Instructors > How To Get Along

  1. 0
    Professors are not always going to remind you of the test coming up next week or the fact that you must have something read by a certain date if you can expect to understand the lecture. Pay great attention to that syllabus given on the first day of class, visit your professor´s website and/or office to get any ambiguities cleared up, and learn to discipline yourself and organize your time to keep track of things.

    Most professors are willing to give you some slack (unless they look and act militant or lack a sense of humor and basic facial expressions). Teacher assistants may not always be as compensating, but most professors will hear you out since they´ll be more willing to read a late paper than an illegible one made from a printer with only two drops of ink. But as usual, don´t abuse the privilege, and prove that you deserved that extenstion.
    **Note: Always discuss a potentially late assignment with your instructor before it is late.

    Once you find a professor who truly engages you, know to take classes by that professor in the future. The familiarity is a plus on both sides, and you are likely to learn even more and create a better rapport.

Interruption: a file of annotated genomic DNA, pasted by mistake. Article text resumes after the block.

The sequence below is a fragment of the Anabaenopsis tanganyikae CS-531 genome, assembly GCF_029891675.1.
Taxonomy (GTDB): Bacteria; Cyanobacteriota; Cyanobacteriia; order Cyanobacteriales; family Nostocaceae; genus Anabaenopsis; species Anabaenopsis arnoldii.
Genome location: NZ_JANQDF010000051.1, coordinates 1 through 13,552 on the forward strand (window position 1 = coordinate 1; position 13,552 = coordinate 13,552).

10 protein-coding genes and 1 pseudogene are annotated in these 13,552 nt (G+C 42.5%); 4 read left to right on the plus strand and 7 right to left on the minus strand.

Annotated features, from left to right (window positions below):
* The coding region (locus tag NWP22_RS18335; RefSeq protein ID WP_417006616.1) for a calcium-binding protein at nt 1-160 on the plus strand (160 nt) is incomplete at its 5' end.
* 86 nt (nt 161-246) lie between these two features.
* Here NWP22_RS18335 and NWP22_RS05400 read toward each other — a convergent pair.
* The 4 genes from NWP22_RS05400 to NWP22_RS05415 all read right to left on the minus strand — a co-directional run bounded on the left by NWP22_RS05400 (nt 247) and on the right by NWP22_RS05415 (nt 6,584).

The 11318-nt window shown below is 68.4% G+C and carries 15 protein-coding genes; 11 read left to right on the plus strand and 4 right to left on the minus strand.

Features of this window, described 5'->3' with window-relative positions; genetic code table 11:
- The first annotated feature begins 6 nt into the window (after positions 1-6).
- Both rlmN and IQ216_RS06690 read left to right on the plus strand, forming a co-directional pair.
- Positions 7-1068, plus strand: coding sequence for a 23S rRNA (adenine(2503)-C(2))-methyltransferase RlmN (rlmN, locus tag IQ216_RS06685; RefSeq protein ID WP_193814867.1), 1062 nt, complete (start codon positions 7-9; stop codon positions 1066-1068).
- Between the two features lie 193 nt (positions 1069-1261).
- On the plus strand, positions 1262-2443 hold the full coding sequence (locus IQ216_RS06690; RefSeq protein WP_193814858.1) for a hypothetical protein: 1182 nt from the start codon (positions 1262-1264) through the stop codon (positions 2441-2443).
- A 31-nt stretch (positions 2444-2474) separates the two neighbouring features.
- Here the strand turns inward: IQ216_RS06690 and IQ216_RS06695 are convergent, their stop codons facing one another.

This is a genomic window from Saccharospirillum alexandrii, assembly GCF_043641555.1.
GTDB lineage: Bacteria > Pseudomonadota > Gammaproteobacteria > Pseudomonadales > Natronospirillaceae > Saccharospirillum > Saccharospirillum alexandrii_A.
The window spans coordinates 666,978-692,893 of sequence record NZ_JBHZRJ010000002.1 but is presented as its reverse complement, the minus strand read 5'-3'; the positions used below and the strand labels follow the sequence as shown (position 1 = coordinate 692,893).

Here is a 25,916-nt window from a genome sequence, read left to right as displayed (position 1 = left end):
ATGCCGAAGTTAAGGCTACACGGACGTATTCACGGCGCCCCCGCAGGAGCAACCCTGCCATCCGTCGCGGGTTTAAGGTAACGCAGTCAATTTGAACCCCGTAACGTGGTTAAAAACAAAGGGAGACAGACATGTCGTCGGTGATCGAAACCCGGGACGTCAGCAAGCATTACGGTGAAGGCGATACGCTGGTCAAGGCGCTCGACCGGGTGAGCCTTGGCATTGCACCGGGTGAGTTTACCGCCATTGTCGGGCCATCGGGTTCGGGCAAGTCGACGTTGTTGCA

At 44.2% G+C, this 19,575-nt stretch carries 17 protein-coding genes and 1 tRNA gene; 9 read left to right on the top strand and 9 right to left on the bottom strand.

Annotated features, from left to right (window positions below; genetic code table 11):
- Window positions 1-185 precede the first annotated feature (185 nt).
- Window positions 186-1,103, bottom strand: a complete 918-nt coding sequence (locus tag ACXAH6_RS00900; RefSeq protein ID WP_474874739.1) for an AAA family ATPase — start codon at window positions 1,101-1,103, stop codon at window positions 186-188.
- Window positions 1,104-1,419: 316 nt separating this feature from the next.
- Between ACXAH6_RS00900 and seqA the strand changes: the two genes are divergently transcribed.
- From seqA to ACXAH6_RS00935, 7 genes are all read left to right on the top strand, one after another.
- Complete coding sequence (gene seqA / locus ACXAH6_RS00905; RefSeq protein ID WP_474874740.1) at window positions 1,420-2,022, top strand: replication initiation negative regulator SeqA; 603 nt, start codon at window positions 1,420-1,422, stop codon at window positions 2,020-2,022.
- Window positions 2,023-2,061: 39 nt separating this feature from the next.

Get to know your professors BEFORE you fail an exam and want some kind of mercy. Drop by during their office hours, or e-mail them if they´re technically-inclined. A positive rapport always makes an impression on grading, however subconscious that may be.

    Get to know your TAs as well as your professors, especially if your professors seem a little aloof. Teaching assistants can sometimes be your lifeline.

    Take advantage of your instructors office hours. The one-on-one discussions will allow you to have questions answered that were unanswered in class.

    The most important tip that I learned late in my university career was to research the professor as well as the course. Many universities have a lot of flexibility when it comes to electives or when you can take a course. Take the time to find out about who is teaching the course before you take the course and find out that the professor has difficulty with the language, hates undergraduates etc. Ask friends who have taken the course and also go to the student union office where they can often give you the information you need. if the professor has a bad reputation, drop the class and take it when it is taught by someone whom you will enjoy taking it with.

    Talking to someone who´s had your professor before will give you little tidbits into that professor´s lecture style, and his/her´s favorite test format and focus.

    From your friendly RN, that cares...
  2. Get our hottest student topics delivered to your inbox.

  3. 635 Visits
    Find Similar Topics
  4. 2 Comments so far...

  5. 0
    Betts,

    Thank you so much for the information. I will keep your advice in mind if I should come across a professor that may not be easy to deal with.
  6. 0
    Thank you for the great tips Betts! It feels good to know that there are nurses like you who care about the nurses of the future, and take the time to provide encouragement! I really enjoy your helpful hints and especially the stress relieving comical posts.


Top